Ultimately, you can prevent lower back pain by maintaining good posture when sitting, standing, sleeping, or lifting heavy objects. “You should get into the habit of becoming physically active and warming up properly before exercise,” reminds Physician Ng.

References

  1. SPINE-health. 2017. Stretching for Back Pain Relief. [online]  [Accessed 8 November 2021] 
  2. Cleveland Clinic. 2021. Lower Back Pain. [online]  [Accessed 8 November 2021] 
  3. Science Direct. 2021. Pain Care Essentials and Innovations – Muscle Relaxants. [online]  [Accessed 6 December 2021] 
  4. Harvard Health Publishing. 2019. Should you see a chiropractor for low back pain? [online]  [Accessed 8 November 2021] 
  5. US National Library of Medicine. 2017. Cupping therapy versus acupuncture for pain-related conditions: a systematic review of randomised controlled trials and trial sequential analysis. [online]  [Accessed 8 November 2021]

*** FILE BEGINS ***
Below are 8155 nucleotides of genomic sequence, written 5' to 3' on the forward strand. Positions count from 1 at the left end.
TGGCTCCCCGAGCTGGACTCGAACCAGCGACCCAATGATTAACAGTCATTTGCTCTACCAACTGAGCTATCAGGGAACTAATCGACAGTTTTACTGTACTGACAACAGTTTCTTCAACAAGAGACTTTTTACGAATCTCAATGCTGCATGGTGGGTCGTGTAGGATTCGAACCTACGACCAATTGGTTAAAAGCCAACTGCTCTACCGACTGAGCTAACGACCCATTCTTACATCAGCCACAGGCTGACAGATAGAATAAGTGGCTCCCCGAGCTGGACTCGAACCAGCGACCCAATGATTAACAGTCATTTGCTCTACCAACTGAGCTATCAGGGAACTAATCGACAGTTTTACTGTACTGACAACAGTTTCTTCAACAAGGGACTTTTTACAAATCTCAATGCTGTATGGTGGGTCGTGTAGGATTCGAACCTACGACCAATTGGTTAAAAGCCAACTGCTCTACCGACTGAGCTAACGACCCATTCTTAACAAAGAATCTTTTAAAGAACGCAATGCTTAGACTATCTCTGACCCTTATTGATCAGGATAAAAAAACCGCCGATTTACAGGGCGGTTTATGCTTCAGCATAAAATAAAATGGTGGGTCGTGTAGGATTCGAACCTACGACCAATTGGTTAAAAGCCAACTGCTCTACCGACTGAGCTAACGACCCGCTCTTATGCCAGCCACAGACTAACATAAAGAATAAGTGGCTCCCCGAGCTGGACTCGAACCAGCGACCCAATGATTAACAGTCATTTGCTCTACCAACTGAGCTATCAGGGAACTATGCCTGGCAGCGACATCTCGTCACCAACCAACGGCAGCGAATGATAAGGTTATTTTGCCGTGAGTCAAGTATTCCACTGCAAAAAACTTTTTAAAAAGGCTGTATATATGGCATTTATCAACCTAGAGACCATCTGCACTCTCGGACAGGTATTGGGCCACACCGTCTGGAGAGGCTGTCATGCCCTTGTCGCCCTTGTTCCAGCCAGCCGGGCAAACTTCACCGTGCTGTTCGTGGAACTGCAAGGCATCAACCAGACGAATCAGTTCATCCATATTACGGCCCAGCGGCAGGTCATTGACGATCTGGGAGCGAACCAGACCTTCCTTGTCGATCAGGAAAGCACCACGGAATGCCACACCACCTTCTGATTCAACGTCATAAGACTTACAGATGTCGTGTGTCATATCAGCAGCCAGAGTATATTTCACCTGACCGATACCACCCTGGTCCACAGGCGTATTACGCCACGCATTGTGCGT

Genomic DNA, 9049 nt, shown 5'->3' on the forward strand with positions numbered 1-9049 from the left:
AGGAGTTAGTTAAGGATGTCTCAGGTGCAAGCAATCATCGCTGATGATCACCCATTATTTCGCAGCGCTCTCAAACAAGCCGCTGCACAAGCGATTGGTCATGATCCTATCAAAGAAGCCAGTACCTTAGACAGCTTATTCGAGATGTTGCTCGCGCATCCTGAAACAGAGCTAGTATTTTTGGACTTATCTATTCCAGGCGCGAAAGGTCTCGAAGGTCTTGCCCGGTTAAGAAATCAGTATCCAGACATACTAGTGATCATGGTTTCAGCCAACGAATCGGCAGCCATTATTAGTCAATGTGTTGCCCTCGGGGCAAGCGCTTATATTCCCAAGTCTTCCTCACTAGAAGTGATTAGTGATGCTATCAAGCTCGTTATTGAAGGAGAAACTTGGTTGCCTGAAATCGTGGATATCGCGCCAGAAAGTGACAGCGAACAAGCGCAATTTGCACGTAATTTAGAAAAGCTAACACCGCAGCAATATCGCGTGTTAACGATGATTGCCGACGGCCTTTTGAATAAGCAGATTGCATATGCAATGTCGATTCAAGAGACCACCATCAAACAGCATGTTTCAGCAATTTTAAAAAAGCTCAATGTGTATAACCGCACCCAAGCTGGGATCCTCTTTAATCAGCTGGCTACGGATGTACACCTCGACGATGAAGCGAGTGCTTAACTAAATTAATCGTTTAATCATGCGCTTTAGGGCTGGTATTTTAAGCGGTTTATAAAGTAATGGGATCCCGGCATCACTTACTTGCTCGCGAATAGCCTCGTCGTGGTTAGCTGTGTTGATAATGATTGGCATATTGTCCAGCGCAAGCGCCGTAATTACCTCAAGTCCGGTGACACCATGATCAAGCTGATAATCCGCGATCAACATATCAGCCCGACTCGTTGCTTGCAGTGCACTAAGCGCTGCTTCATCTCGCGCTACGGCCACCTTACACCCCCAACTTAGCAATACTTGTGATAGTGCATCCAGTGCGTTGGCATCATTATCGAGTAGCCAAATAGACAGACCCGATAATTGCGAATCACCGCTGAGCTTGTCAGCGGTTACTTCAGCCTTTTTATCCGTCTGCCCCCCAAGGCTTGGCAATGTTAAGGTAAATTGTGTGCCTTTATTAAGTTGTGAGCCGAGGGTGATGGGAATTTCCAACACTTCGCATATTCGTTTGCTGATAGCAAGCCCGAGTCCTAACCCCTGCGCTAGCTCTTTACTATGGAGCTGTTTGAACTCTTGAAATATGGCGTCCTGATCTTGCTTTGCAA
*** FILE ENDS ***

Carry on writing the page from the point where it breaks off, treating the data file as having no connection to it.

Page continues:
Share this article on

Was This Article Useful to You?

Related Articles

Woman standing on a stone pavement outdoors while bending and holding her right knee with both hands
Health & Balance

QUIZ: Is It Runner's Knee or Arthritis? Find Out Here

Runner’s knee and arthritis share a common symptom – severe joint pain. Differentiating between both conditions will enable you to manage your discomfort better.

Read More

The contents of the All Things Health website are for informational and educational purposes only.
Our website is not intended to be a substitute for professional medical advice, diagnosis, or treatment.